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A History of Freedom of Thought by J. B. Bury

Produced by Jeffrey Kraus-yao.

Note: Numbers enclosed in square brackets are page numbers.

HOME UNIVERSITY LIBRARY OF MODERN KNOWLEDGE

No. 69

Editors:

HERBERT FISHER, M.A., F.B.A. Prof. GILBERT MURRAY, Litt.D., LL.D., F.B.A. Prof. J. ARTHUR THOMSON, M.A. Prof. WILLIAM T. BREWSTER, M.A.

A HISTORY OF FREEDOM OF THOUGHT

BY

J. B. BURY, M.A., F.B.A

HON. D.LITT. OF OXFORD, DURHAM, AND DUBLIN, AND HON. LL.D. OF EDINBURGH, GLASGOW, AND ABERDEEN UNIVERSITIES; REGIUS PROFESSOR OF MODERN HISTORY, CAMBRIDGE UNIVERSITY

AUTHOR OF "HISTORY OF THE LATTER ROMAN EMPIRE," "HISTORY OF GREECE," "HISTORY OF THE EASTERN ROMAN EMPIRE," ETC.

[IV]

1913,

[V] CONTENTS

CHAP.

I Introductory II Reason Free (Greece And Rome) III Reason in Prison (The Middle Ages) IV Prospect of Deliverance (The Renaissance and the Reformation) V Religious Toleration VI The Growth of Rationalism (Seventeenth and Eighteenth Centuries) VII The Progress of Rationalism (Nineteenth Century) VIII The Justification of Liberty of Thought Bibliography Index

[7] A HISTORY OF FREEDOM OF THOUGHT

CHAPTER I

FREEDOM OF THOUGHT AND THE FORCES AGAINST IT

(INTRODUCTORY)

IT is a common saying that thought is free. A man can never be hindered from thinking whatever he chooses so long as he conceals what he thinks. The working of his mind is limited only by the bounds of his experience and the power of his imagination. But this natural liberty of private thinking is of little value. It is unsatisfactory and even painful to the thinker himself, if he is not permitted to communicate his thoughts to others, and it is obviously of no value to his neighbours. Moreover it is extremely difficult to hide thoughts that have any power over the mind. If a man's thinking leads him to call in question ideas and customs which regulate the behaviour of those about him, to reject beliefs which they hold, to see better ways of life than those they follow, it is almost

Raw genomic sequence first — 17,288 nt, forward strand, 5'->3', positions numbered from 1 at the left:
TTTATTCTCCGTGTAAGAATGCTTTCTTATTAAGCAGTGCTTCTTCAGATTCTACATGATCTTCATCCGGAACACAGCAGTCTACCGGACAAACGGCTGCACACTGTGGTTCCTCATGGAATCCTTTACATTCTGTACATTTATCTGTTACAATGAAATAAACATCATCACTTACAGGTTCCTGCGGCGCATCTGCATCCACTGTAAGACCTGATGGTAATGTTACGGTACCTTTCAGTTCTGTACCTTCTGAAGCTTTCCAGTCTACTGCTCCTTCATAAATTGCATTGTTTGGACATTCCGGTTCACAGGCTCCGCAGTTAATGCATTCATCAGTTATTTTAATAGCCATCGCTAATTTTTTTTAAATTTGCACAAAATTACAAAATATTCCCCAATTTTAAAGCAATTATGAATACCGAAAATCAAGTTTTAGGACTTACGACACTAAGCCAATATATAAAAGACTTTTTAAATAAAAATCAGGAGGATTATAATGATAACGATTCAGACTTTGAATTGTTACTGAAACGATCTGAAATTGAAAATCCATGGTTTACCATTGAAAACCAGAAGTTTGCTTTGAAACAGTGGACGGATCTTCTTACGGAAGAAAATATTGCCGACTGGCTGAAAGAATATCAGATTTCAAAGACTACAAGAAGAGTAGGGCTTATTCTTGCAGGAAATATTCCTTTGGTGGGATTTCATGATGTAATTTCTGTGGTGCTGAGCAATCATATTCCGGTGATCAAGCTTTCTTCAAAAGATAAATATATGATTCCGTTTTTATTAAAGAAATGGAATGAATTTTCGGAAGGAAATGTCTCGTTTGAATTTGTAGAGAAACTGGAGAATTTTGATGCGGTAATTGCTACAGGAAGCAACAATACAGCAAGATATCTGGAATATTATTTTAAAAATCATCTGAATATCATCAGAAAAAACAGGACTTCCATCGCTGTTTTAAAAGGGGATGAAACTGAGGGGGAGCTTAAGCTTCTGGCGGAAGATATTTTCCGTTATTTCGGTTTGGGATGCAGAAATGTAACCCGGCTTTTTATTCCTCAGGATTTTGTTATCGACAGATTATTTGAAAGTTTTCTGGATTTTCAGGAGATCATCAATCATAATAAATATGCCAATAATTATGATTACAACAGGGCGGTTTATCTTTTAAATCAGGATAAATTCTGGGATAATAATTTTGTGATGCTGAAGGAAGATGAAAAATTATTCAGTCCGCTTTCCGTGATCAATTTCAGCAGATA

[8] impossible for him, if he is convinced of the truth of his own reasoning, not to betray by silence, chance words, or general attitude that he is different from them and does not share their opinions. Some have preferred, like Socrates, some would prefer to-day, to face death rather than conceal their thoughts. Thus freedom of thought, in any valuable sense, includes freedom of speech.

At present, in the most civilized countries, freedom of speech is taken as a matter of course and seems a perfectly simple thing. We are so accustomed to it that we look on it as a natural right. But this right has been acquired only in quite recent times, and the way to its attainment has lain through lakes of blood. It has taken centuries to persuade the most enlightened peoples that liberty to publish one's opinions and to discuss all questions is a good and not a bad thing. Human societies (there are some brilliant exceptions) have been generally opposed to freedom of thought, or, in other words, to new ideas, and it is easy to see why.


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